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  • Writer's pictureClint Williams

My Most Irrational Fear



No, it's not the Trombone...ironically, my trombone playing could give you nightmares, but that's for another time. I have been asked this question many times, and have never given an honest answer until now. This one is a bit of a headscratcher, but I'll explain it immediately.


[big breath]... Success. I have a relatively healthy, yet utterly irrational fear of success.


"You mean failure, right? How are you afraid of something you're actively pursuing? How do you fear success?!?" Well, my answer is... success changes not only the person chasing it, but it changes itself once you have it to the point where it doesn't even feel like success anymore. I look at professional athletes every year after the finals are over and they are crowned champions. they will celebrate for maybe 24 hours before deciding when to start training for their title defense. In my field, we chase the Golden Run, which is a flawless performance. In composition, it's more than a Golden Run, it's also a perfect score, clean rehearsals, and repeat performances of the same standard or better with different groups. Success demands a relentless pursuit to keep it, especially if it was easy to secure in the first place. The more you gain, the more someone else wants to take away, and that kind of pressure can burst a dam. Further, I have also noticed that successful people become more insatiable the longer they pursue success; so they tend to render their efforts as failures despite still being elite...it's borderline lunacy, but I get it because the pursuit of a beast turns you into one that you may not be able to control.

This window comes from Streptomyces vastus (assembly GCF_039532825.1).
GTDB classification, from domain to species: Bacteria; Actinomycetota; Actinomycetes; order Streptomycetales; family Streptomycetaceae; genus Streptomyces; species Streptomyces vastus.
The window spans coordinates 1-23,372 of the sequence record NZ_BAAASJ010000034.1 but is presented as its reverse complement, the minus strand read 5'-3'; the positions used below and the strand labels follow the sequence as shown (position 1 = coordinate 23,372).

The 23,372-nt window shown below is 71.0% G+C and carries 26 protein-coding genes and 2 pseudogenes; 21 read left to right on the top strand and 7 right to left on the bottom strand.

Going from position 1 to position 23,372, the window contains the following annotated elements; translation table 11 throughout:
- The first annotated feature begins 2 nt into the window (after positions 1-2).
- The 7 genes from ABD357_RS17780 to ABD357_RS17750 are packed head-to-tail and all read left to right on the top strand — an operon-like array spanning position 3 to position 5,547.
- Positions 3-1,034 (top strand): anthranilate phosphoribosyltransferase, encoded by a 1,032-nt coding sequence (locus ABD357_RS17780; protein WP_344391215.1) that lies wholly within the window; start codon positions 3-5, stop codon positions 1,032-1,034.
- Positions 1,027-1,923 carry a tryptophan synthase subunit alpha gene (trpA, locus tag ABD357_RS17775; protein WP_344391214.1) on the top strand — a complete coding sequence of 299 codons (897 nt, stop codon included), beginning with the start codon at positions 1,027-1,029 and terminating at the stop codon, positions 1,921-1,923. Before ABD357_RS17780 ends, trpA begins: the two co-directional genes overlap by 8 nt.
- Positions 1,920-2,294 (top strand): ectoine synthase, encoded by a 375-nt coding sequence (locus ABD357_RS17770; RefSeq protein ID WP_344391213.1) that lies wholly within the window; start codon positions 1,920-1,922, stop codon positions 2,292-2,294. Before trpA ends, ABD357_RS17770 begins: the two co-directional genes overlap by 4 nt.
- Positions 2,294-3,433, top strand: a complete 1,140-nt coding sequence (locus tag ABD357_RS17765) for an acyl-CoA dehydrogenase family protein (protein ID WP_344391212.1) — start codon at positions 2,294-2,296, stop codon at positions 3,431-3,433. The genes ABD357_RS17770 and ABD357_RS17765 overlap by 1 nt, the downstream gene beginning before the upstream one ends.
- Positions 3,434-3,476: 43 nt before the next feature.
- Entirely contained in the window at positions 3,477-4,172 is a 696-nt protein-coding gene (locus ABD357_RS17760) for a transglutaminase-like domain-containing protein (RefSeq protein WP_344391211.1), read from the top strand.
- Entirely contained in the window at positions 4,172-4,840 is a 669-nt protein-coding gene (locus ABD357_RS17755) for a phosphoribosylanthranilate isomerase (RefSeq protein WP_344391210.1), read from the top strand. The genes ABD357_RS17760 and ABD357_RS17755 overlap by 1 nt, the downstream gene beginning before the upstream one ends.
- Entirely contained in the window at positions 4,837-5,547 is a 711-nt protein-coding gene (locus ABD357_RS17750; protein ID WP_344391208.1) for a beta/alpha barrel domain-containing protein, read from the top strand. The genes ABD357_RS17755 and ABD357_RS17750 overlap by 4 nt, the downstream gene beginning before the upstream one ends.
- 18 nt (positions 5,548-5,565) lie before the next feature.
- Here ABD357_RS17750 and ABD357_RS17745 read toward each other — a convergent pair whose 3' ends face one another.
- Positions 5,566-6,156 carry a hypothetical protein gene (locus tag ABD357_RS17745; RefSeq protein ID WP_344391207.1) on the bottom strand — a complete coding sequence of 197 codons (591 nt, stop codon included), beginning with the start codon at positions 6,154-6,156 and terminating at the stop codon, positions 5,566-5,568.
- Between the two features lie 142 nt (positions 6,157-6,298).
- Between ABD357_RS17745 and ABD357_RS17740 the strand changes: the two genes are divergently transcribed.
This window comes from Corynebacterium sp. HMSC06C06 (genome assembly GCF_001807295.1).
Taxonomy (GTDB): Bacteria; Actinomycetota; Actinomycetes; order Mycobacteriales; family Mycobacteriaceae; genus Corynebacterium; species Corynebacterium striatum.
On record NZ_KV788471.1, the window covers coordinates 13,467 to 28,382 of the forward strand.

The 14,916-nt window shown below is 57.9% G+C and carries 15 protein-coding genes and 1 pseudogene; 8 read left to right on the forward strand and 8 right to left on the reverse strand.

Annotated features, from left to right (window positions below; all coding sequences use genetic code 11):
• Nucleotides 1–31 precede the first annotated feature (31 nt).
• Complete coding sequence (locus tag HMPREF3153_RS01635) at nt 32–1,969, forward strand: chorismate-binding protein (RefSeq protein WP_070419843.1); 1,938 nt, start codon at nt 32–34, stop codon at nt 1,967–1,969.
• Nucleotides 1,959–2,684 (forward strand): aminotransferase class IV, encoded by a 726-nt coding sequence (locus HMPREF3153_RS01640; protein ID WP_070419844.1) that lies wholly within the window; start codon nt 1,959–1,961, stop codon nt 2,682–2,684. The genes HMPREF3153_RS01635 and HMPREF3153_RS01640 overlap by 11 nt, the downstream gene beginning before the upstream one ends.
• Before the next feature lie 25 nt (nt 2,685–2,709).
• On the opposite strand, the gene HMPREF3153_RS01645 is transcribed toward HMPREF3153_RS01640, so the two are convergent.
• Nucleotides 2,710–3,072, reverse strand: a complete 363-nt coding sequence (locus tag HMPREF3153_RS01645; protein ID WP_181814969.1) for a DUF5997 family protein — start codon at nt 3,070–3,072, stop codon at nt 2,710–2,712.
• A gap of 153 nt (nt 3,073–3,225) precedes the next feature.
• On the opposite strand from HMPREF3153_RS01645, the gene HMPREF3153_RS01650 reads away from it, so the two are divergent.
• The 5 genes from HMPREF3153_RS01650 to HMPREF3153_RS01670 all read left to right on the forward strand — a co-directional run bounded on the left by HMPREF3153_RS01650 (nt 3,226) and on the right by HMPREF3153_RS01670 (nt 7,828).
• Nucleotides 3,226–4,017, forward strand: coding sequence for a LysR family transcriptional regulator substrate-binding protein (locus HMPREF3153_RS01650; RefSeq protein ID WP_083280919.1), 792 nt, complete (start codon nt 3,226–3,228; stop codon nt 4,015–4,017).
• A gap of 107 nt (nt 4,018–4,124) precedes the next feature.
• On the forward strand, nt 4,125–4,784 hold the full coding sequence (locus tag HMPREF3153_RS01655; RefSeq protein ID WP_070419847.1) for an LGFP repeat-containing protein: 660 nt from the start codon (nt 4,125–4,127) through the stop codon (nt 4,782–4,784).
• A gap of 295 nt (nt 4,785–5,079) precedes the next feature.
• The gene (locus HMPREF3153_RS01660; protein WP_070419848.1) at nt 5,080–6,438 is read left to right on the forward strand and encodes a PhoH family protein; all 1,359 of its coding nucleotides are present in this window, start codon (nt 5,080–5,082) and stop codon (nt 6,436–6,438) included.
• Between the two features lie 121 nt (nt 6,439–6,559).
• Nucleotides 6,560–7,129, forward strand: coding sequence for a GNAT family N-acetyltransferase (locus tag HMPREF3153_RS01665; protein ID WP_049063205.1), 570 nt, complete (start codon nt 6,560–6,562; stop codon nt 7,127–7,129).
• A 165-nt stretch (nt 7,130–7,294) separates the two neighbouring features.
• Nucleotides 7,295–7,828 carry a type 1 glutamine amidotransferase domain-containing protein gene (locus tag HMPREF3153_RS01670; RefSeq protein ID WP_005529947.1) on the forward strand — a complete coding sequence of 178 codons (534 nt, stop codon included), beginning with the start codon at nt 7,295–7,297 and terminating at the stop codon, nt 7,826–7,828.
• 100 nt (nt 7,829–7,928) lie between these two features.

...So what's with the Trombone?


This past Friday, University of Oklahoma professor Dr. Irvin Wagner passed away. This man was mythical. He was dubbed the "Father of the Trombone" in China, One of his claims to fame was that he could play "Bye Bye Birdie" on the Trombone with his feet while simultaneously playing the spoons (read. that. again.) He has performed for legendary talk show hosts, United States Presidents, and common folk alike. Internationally, he was the most listened-to Trombonist in the world; he had a televised audience of 600 million people in China and a radio recital audience of 500 million in India. Irv was also a founding member of the Oklahoma City Philharmonic and built a dynasty of excellence at the University of Oklahoma through his performance and education of students who went on to teach for themselves.


I had worked with him on numerous projects and got a wealth of wisdom from his insights, but when an opportunity came to work with him on one of my projects, I never pushed send. I have reservations about showing people an unfinished product first. I would much rather someone hear my strongest work first so they know my potential as opposed to seeing a weak spot and accepting it as my standard. Even if I knew it would make me a better composer, I just couldn't bring myself to do it and the opportunity is long gone. The worst part is that I only do this when I'm talking to people who can bring the most out of me, making it even more irrational.


My resolve? F.A.C.E


I tell my students constantly, “Fail. Fall on your face. Crash that car, but make sure you can walk away to drive again.” Once they do, I tell them that FACE is an acronym for “Fail and Create Excellence.” We don’t always know what works, but we surely have a better idea of what doesn’t. No one can control how other people feel about them, and no one is responsible for that. If someone wants to find something bad, all they have to do is look; they can find good too, but they choose what pleases them, so do what you want in life.


I accept this hard lesson as I bid farewell to a good friend. Will I put it into motion?

Stay tuned my friends.

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